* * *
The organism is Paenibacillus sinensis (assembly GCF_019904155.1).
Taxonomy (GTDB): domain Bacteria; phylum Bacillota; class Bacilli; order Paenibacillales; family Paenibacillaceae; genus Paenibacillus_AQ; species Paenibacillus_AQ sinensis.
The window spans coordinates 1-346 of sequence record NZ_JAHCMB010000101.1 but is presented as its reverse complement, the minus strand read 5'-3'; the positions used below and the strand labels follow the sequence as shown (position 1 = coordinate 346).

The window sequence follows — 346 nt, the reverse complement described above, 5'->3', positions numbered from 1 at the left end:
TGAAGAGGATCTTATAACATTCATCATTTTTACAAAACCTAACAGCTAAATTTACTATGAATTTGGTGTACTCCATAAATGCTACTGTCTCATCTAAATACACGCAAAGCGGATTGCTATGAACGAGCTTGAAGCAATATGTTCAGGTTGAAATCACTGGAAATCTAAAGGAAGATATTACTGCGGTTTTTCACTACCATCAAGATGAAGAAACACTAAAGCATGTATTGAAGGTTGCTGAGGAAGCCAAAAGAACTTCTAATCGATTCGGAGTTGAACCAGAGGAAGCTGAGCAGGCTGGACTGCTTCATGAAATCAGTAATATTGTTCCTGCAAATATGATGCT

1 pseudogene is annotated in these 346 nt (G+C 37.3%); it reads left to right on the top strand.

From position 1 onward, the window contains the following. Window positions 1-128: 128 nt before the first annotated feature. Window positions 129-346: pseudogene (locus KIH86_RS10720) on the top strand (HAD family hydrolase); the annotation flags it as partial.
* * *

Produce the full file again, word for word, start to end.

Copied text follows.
The organism is Paenibacillus sinensis (assembly GCF_019904155.1).
Taxonomy (GTDB): domain Bacteria; phylum Bacillota; class Bacilli; order Paenibacillales; family Paenibacillaceae; genus Paenibacillus_AQ; species Paenibacillus_AQ sinensis.
The window spans coordinates 1-346 of sequence record NZ_JAHCMB010000101.1 but is presented as its reverse complement, the minus strand read 5'-3'; the positions used below and the strand labels follow the sequence as shown (position 1 = coordinate 346).

The window sequence follows — 346 nt, the reverse complement described above, 5'->3', positions numbered from 1 at the left end:
TGAAGAGGATCTTATAACATTCATCATTTTTACAAAACCTAACAGCTAAATTTACTATGAATTTGGTGTACTCCATAAATGCTACTGTCTCATCTAAATACACGCAAAGCGGATTGCTATGAACGAGCTTGAAGCAATATGTTCAGGTTGAAATCACTGGAAATCTAAAGGAAGATATTACTGCGGTTTTTCACTACCATCAAGATGAAGAAACACTAAAGCATGTATTGAAGGTTGCTGAGGAAGCCAAAAGAACTTCTAATCGATTCGGAGTTGAACCAGAGGAAGCTGAGCAGGCTGGACTGCTTCATGAAATCAGTAATATTGTTCCTGCAAATATGATGCT

1 pseudogene is annotated in these 346 nt (G+C 37.3%); it reads left to right on the top strand.

From position 1 onward, the window contains the following. Window positions 1-128: 128 nt before the first annotated feature. Window positions 129-346: pseudogene (locus KIH86_RS10720) on the top strand (HAD family hydrolase); the annotation flags it as partial.